Pirates lose Battle of Beetown finale

Spirit River Rangers’ captain Rylan Yaremko hoists the Campbell Cup after their Game 7 win over the Falher Pirates.

Chris Clegg
South Peace News

It was not the history the Falher Pirates were hoping to make!

The visiting Spirit River Rangers won the seventh and deciding game of the NPHL Final 3-2 March 26 to win their 12th NPHL title.

In doing so, the Pirates became the first team in the 71-year history of the league to lose back-to-back Game 7s in consecutive years. They also failed to win their fourth title in an incredibly hard-fought and physical series.

Despite the disappointment, head coach Dan Aubin was proud of the team which fought against the much bigger Rangers team who slugged back at every opportunity and did not back down.

“We have a room full of warriors that pushed back when called upon, they were never intimidated and drove most of the play in this series,” says Aubin.

He remains optimistic for the future believing better days are ahead for the club.

“The team grew again through this process and I truly feel that we were the better team,” he says.

“Our guys played their hearts out all playoffs long. The core of this team is relatively young and they have a lot of great hockey ahead of them.

“We’ll be back of that I’m sure.”

Mike Lefley scored twice and was named playoff MVP, but it was Jace Weegar’s goal with 5:57 left that proved to be the difference.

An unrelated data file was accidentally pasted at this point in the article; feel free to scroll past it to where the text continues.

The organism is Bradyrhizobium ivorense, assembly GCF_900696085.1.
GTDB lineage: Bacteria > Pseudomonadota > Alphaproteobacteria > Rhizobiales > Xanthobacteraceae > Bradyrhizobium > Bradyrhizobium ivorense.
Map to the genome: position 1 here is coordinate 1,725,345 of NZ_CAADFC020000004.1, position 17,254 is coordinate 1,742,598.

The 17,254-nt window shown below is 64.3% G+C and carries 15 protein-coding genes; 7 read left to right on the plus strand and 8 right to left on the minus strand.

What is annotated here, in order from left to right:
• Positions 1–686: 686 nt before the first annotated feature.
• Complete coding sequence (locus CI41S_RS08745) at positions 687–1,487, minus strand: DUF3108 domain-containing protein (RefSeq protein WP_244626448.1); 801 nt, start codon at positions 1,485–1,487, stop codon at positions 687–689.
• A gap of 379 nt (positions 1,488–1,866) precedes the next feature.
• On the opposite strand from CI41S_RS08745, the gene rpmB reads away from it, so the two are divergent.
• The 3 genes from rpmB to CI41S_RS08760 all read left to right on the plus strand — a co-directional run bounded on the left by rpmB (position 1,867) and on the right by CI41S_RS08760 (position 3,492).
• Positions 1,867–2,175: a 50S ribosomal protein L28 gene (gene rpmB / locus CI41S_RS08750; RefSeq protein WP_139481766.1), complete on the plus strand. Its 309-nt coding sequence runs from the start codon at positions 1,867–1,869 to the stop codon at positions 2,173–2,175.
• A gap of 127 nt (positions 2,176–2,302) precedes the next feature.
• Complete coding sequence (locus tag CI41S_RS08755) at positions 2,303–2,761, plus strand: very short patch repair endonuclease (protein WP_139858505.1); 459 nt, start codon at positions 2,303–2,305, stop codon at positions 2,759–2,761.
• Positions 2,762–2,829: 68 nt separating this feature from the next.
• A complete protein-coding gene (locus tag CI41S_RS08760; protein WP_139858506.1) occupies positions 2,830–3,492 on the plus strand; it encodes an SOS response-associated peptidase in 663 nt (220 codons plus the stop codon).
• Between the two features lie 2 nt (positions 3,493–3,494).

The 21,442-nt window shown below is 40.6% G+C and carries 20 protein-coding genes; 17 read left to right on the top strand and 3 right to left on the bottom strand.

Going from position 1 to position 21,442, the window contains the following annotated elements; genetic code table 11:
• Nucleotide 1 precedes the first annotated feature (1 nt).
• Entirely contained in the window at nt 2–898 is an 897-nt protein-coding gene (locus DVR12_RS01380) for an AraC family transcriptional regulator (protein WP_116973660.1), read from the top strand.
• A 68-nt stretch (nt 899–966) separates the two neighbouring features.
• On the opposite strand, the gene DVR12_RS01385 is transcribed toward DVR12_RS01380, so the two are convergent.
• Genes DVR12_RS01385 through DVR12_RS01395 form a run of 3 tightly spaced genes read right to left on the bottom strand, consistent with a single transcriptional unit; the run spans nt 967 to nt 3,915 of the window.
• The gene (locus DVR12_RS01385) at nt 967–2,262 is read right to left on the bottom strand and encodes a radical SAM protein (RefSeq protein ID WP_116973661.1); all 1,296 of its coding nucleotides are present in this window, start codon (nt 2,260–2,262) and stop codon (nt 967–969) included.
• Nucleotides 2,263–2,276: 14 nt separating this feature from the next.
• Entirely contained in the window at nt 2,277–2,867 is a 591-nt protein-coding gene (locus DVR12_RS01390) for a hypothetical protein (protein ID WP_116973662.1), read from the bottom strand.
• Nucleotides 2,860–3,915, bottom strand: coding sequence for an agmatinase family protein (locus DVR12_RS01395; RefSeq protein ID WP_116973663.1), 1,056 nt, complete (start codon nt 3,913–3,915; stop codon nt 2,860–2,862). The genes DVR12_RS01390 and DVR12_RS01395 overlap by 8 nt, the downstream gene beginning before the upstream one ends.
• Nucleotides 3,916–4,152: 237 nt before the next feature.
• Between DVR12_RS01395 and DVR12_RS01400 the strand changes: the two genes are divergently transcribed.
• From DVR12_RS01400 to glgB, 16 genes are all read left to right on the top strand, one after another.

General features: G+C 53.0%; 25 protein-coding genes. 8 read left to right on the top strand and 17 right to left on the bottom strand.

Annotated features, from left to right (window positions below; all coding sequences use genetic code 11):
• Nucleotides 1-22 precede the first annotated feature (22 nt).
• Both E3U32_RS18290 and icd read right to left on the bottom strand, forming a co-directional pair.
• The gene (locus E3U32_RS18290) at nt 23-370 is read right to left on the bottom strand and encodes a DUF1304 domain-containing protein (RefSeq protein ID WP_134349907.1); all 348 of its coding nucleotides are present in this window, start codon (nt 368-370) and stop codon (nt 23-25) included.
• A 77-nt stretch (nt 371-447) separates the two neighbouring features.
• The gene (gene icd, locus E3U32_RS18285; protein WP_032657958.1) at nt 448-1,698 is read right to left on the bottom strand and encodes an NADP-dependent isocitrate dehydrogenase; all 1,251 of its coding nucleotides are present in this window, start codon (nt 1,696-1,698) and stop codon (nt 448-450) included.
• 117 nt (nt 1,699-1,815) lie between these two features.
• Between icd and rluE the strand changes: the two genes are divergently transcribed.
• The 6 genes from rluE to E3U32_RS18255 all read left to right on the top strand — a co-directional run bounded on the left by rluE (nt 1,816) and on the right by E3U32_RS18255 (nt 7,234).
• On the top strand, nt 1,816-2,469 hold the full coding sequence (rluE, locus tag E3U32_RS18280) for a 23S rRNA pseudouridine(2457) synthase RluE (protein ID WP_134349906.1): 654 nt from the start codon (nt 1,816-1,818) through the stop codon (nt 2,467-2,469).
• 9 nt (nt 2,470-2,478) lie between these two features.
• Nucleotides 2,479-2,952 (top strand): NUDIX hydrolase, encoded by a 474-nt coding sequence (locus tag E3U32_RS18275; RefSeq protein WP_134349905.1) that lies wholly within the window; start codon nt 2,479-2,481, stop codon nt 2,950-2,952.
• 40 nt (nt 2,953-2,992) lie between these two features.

Darren Kramer’s goal in the first period tied the game 1-1 after Lefley opened the scoring.

After a scoreless second period, Joseph Sylvain’s power play goal gave the Pirates a 2-1 lead.

However, Lefley’s power play goal tied the game before Weegar’s winner.

The Rangers outshot the Pirates 45-44 in the game.

Not making excuses, but the flu bug hit the team at the worst possible time.

“We had a couple guys with the flu doing what ever they could to stay in the game,” says Aubin.

“We had IV bags going in the room and tried to use everything at our disposal to get the guys ready for game time.”

Number one goaltender Ryan Noble tried to play, but left the game with 3:02 in the first period.

“Noble was a warrior, tried battling through it but couldn’t finish the first period,” says Aubin.

Key replaced Noble and held the fort despite difficult circumstances.

“The team had confidence in him,” says Aubin.

“Chris has played well all year, in particular at the end of the year when Noble was hurt and we were chasing home ice advantage.”

Key was told to be ready to play given Noble’s illness.

“Chris was notified on the previous day that he may be playing and came prepared to play if called upon,” says Aubin.

“It’s not easy coming into a Game 7 in the finals when you haven’t played in close to two months. He really stepped up and he certainly gave us a chance to win the game,” says Noble.

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